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In addition to the nonsense of denying one's personality,
some are either mentally immature, uneducated, or both,
including those who are the first to express their negativity to others
when they ask for advice or make suggestions, and
those whose thoughts are chaotic with negativity even if they don't say it out loud.
these people are unconscious, exclusive, and other-blaming, and
they are working hard to increase their intensity every day.
The act of denial is supposedly too embarrassing for most of the population size,
in terms of exposing their lack of tolerance, ignorance, and uneducated.
However, the reason why the current situation is infested with people
who deny is that they are not aware of it.
I would like you to think about the word "tolerance" that I mentioned above.
Why do people with a high level of tolerance become tolerant?
Stop for a moment and think about how you would answer that question.
This is an example of an image, so it shouldn't always be as follows
I'll try to explain what I imagine the majority of people would imagine.
Words have images and meanings attached to them,
such as properties and directions.
In the above, the question was "Why did you become tolerant?"
so many people would think about the cause.
Probably, when you hear the word "tolerance",
it means "something bad or unpleasant happened to me and I had to accept it, and
once I understood the experience as a sensory value,
I became immune to the same experience and became tolerant."
I think most people have an image that can be said to be approximately
in line with this "flow".
The important point at this point is that words have the power
to subconsciously image flow like arrows.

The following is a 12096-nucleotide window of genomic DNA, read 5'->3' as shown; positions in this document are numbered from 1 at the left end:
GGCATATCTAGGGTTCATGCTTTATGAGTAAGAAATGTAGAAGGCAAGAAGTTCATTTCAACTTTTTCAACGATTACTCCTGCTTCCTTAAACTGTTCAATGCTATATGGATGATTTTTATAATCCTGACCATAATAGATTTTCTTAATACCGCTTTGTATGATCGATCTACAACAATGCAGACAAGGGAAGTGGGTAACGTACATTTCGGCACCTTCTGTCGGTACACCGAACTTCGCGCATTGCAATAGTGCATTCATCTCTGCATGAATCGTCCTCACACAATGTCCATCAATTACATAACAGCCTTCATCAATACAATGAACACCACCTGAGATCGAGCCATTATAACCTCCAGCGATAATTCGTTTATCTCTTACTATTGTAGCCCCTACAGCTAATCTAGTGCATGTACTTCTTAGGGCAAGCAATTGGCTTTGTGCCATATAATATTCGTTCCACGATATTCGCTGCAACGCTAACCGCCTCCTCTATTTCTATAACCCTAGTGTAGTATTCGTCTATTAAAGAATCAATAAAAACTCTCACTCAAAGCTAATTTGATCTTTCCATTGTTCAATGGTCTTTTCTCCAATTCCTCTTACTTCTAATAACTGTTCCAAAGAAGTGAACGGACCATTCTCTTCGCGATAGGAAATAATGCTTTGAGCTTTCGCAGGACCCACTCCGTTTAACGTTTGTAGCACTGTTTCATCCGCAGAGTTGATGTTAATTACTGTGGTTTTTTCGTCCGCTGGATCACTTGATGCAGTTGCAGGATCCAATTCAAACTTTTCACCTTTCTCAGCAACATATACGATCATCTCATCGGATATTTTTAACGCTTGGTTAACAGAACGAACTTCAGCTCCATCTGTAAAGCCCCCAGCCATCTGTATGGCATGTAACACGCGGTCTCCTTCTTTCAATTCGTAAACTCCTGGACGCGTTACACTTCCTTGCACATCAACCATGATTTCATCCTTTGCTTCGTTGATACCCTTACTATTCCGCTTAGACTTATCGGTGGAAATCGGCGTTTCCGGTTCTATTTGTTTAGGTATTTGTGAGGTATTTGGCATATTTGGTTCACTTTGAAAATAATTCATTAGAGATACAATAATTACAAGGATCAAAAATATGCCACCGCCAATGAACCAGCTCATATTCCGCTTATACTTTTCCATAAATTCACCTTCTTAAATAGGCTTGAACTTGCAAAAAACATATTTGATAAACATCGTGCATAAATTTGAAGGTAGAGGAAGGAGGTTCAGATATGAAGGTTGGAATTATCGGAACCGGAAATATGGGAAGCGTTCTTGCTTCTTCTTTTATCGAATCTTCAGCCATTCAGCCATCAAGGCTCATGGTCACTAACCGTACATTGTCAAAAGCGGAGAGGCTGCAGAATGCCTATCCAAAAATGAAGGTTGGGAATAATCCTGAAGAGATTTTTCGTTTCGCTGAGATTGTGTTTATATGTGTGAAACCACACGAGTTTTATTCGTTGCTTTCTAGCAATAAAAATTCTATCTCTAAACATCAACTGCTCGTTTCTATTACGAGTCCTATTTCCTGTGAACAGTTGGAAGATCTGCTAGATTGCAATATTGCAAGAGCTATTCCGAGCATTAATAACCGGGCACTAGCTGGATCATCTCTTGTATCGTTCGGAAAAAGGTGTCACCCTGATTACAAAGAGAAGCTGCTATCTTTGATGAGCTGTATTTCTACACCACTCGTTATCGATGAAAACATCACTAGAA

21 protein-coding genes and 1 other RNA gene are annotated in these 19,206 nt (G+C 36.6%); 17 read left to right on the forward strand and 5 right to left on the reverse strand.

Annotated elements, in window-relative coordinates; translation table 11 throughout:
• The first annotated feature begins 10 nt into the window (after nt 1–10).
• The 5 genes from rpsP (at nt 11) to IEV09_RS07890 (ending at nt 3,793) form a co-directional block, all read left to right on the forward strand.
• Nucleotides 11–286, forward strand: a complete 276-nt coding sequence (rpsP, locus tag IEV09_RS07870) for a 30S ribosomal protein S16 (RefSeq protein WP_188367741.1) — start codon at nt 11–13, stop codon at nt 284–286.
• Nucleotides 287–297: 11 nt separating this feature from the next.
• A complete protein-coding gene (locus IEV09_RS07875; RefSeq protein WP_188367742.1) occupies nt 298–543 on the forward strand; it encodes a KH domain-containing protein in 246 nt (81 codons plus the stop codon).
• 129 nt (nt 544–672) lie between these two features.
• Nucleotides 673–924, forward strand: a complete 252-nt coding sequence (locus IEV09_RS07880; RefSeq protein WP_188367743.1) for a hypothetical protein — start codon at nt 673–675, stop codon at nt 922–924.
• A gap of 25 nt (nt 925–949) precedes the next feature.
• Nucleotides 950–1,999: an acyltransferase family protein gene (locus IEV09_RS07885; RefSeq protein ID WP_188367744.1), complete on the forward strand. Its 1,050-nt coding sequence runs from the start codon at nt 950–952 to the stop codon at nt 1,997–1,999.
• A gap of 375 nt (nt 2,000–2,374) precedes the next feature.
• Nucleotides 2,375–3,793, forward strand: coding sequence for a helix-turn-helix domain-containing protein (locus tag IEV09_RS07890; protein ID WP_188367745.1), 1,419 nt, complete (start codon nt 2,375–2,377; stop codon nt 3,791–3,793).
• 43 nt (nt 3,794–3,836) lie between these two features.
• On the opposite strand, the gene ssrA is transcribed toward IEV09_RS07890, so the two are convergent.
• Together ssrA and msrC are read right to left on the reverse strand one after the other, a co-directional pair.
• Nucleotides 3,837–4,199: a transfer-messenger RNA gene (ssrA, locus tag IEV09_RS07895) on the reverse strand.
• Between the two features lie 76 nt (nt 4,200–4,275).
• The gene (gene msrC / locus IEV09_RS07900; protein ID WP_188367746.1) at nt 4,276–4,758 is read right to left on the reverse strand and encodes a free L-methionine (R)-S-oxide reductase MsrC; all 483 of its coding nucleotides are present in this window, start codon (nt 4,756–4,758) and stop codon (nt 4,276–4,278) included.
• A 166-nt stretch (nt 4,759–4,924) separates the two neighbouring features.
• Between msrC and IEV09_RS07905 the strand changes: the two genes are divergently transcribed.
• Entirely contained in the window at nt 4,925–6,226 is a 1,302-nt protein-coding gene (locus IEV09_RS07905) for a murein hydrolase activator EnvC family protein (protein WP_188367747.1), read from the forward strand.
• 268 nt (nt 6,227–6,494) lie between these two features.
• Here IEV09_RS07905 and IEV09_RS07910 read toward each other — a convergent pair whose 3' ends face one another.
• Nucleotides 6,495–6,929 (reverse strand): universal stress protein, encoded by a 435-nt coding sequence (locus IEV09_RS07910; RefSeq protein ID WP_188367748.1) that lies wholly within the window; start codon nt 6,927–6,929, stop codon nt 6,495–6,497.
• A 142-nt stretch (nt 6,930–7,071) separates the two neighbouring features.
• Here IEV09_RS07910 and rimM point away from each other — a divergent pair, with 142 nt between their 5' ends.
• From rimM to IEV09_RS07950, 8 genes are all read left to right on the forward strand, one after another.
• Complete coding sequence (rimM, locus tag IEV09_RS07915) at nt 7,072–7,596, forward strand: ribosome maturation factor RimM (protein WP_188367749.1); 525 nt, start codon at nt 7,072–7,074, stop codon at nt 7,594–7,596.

In this case, the arrow of tolerance is the flow from "negative" to "good".
This unconscious flow from negative to positive influences governs the next word you choose.
As a result, the person who imagines this flow will say
When asked the question, "Why did I become tolerant?"
"Because I 'grew up' to be able to take the load and endure it until the next impact,"
is the story of how they explained it in a way that was at least consistent
in a positive direction, despite the difference in starting points.
But at the same time, the answer to this question includes
"The threshold has risen due to the load", which can be described as "slowing down"
(although it can be taken in different ways, of course) in a negative way,
but the conclusion of their argument, "becoming more tolerant
But they agree on the conclusion of their argument:" We have become more tolerant.
It just sounds more difficult to express in words, as the following image illustrates.
It's just that there is individuality in the direction of travel.
As you can see from this example,
as long as our thoughts and feelings are spun in words,
they emit invisible directions.
However, people who don't understand the characteristics of words
are uncomfortable with different ways of expression
because they are one-way.